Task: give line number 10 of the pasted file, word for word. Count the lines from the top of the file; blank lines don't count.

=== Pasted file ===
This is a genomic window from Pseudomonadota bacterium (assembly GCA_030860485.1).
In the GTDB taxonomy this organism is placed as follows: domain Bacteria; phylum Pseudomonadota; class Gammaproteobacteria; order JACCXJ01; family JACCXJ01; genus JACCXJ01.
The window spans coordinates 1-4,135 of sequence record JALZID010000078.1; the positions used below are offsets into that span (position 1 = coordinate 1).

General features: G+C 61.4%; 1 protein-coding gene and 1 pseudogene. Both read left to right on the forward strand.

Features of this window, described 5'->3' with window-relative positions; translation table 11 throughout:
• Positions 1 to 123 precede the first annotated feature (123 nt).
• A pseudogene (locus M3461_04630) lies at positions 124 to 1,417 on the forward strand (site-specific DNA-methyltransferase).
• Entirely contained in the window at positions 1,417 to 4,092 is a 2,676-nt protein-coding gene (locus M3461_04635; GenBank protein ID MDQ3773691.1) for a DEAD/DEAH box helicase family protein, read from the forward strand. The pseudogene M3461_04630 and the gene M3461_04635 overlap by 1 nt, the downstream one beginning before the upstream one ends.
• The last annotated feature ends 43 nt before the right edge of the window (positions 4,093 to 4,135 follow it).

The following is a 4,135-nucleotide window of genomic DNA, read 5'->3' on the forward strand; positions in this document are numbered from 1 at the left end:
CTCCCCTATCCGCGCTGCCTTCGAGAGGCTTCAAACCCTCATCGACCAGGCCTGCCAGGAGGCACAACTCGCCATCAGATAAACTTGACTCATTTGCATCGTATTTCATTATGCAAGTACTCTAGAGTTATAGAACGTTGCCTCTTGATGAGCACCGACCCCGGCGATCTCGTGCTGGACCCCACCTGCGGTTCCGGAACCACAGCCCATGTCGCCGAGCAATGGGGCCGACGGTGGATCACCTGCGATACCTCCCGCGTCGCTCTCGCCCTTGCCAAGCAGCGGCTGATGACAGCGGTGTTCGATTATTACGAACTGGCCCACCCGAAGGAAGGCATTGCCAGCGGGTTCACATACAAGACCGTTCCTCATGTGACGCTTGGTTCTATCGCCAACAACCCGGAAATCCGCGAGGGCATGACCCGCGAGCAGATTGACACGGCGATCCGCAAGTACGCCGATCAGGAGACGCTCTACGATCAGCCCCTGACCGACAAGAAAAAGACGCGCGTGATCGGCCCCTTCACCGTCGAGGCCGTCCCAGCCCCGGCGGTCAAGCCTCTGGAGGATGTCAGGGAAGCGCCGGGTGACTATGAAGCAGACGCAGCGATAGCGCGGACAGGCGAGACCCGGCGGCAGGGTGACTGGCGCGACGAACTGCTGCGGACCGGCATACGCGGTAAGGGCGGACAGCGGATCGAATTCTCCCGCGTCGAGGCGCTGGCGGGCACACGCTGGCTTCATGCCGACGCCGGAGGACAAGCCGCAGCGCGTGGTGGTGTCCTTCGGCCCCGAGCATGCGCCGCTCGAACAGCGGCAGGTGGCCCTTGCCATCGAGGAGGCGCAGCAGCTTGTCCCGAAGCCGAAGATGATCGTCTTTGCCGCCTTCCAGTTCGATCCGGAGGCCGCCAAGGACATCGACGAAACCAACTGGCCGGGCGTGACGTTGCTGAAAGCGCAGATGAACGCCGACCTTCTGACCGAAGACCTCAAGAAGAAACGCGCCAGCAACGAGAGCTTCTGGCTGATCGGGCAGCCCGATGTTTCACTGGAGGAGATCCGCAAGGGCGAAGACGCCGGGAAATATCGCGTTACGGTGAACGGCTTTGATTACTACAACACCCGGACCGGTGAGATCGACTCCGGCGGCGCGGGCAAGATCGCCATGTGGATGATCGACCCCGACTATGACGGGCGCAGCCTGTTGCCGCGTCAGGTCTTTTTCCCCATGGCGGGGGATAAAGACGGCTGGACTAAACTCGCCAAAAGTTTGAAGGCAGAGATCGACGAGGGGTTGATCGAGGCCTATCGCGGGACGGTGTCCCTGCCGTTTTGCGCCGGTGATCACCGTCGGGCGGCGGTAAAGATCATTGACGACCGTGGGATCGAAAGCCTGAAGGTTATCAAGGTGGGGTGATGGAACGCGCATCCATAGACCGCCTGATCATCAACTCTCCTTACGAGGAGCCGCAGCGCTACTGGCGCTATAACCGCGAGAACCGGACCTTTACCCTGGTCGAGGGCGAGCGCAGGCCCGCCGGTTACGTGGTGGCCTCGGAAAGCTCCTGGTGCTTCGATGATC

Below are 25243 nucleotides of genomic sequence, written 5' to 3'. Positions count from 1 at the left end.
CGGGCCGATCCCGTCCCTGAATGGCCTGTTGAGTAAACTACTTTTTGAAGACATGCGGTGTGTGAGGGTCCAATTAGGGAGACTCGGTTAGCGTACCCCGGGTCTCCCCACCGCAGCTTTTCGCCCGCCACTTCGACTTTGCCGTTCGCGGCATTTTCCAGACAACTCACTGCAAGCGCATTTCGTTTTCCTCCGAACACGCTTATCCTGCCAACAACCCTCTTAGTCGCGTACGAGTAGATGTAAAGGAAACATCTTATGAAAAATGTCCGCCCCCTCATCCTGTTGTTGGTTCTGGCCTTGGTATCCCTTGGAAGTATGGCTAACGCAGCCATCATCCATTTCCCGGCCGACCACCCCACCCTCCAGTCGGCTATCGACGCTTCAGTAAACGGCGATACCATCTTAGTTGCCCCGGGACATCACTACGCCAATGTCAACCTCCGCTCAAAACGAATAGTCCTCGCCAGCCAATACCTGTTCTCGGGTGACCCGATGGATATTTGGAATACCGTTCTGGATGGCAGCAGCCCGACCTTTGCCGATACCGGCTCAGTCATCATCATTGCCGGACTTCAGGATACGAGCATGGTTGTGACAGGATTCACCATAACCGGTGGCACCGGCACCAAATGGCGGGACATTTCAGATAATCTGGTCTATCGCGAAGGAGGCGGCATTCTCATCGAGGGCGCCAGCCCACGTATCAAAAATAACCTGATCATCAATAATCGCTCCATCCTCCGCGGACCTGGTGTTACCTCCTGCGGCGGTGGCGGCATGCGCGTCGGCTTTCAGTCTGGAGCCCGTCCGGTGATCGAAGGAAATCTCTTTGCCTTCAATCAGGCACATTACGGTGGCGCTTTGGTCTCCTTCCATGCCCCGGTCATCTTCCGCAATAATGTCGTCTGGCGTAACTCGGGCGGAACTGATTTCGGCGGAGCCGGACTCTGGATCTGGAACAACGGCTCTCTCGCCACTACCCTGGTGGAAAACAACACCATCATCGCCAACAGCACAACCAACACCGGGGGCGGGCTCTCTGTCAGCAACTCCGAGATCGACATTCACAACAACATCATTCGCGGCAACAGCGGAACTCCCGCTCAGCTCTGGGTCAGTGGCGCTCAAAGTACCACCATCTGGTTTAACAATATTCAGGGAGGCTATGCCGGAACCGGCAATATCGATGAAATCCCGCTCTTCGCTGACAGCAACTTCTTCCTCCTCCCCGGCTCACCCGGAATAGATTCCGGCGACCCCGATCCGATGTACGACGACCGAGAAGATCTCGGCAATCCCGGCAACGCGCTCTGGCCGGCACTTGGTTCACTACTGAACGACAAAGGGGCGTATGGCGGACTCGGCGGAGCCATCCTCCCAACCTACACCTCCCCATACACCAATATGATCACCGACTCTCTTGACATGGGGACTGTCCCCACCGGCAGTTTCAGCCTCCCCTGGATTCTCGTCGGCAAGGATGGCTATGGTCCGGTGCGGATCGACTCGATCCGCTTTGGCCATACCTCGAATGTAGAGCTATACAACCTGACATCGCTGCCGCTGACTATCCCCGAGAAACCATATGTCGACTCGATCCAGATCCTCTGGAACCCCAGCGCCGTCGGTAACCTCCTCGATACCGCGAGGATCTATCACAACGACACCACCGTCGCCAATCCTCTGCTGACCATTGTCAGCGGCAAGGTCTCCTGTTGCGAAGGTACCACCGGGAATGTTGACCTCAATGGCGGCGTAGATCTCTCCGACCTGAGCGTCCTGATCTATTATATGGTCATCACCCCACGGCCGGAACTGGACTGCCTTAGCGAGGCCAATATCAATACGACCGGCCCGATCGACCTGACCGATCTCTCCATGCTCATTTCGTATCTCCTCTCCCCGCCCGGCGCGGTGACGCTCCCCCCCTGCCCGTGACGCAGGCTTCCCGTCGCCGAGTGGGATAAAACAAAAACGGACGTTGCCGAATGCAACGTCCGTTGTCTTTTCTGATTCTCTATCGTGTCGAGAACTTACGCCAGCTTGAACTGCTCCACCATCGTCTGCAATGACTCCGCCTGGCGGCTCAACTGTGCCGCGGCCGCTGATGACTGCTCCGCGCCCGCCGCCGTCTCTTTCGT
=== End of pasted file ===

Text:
The following is a 4,135-nucleotide window of genomic DNA, read 5'->3' on the forward strand; positions in this document are numbered from 1 at the left end: